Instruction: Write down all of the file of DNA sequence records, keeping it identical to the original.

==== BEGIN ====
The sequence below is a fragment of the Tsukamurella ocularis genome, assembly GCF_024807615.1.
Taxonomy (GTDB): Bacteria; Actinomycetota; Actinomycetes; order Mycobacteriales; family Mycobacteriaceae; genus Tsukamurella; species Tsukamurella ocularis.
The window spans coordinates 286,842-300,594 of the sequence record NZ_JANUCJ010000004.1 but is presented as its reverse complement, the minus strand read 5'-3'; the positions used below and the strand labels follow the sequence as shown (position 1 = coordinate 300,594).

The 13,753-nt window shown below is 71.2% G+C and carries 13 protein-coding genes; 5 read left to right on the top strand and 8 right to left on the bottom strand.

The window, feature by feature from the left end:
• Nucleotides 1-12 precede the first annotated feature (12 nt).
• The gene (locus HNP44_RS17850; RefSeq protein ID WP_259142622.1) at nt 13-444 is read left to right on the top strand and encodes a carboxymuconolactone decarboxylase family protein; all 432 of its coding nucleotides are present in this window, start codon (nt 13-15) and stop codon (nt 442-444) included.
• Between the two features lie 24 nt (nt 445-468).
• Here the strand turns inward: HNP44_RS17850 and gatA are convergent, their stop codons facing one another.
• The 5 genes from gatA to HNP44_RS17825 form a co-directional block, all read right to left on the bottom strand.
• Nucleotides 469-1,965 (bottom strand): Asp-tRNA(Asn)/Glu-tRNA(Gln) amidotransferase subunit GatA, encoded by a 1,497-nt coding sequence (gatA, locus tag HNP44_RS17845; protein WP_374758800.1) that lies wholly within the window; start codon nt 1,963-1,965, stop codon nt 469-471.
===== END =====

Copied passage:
The sequence below is a fragment of the Tsukamurella ocularis genome, assembly GCF_024807615.1.
Taxonomy (GTDB): Bacteria; Actinomycetota; Actinomycetes; order Mycobacteriales; family Mycobacteriaceae; genus Tsukamurella; species Tsukamurella ocularis.
The window spans coordinates 286,842-300,594 of the sequence record NZ_JANUCJ010000004.1 but is presented as its reverse complement, the minus strand read 5'-3'; the positions used below and the strand labels follow the sequence as shown (position 1 = coordinate 300,594).

The 13,753-nt window shown below is 71.2% G+C and carries 13 protein-coding genes; 5 read left to right on the top strand and 8 right to left on the bottom strand.

The window, feature by feature from the left end:
• Nucleotides 1-12 precede the first annotated feature (12 nt).
• The gene (locus HNP44_RS17850; RefSeq protein ID WP_259142622.1) at nt 13-444 is read left to right on the top strand and encodes a carboxymuconolactone decarboxylase family protein; all 432 of its coding nucleotides are present in this window, start codon (nt 13-15) and stop codon (nt 442-444) included.
• Between the two features lie 24 nt (nt 445-468).
• Here the strand turns inward: HNP44_RS17850 and gatA are convergent, their stop codons facing one another.
• The 5 genes from gatA to HNP44_RS17825 form a co-directional block, all read right to left on the bottom strand.
• Nucleotides 469-1,965 (bottom strand): Asp-tRNA(Asn)/Glu-tRNA(Gln) amidotransferase subunit GatA, encoded by a 1,497-nt coding sequence (gatA, locus tag HNP44_RS17845; protein WP_374758800.1) that lies wholly within the window; start codon nt 1,963-1,965, stop codon nt 469-471.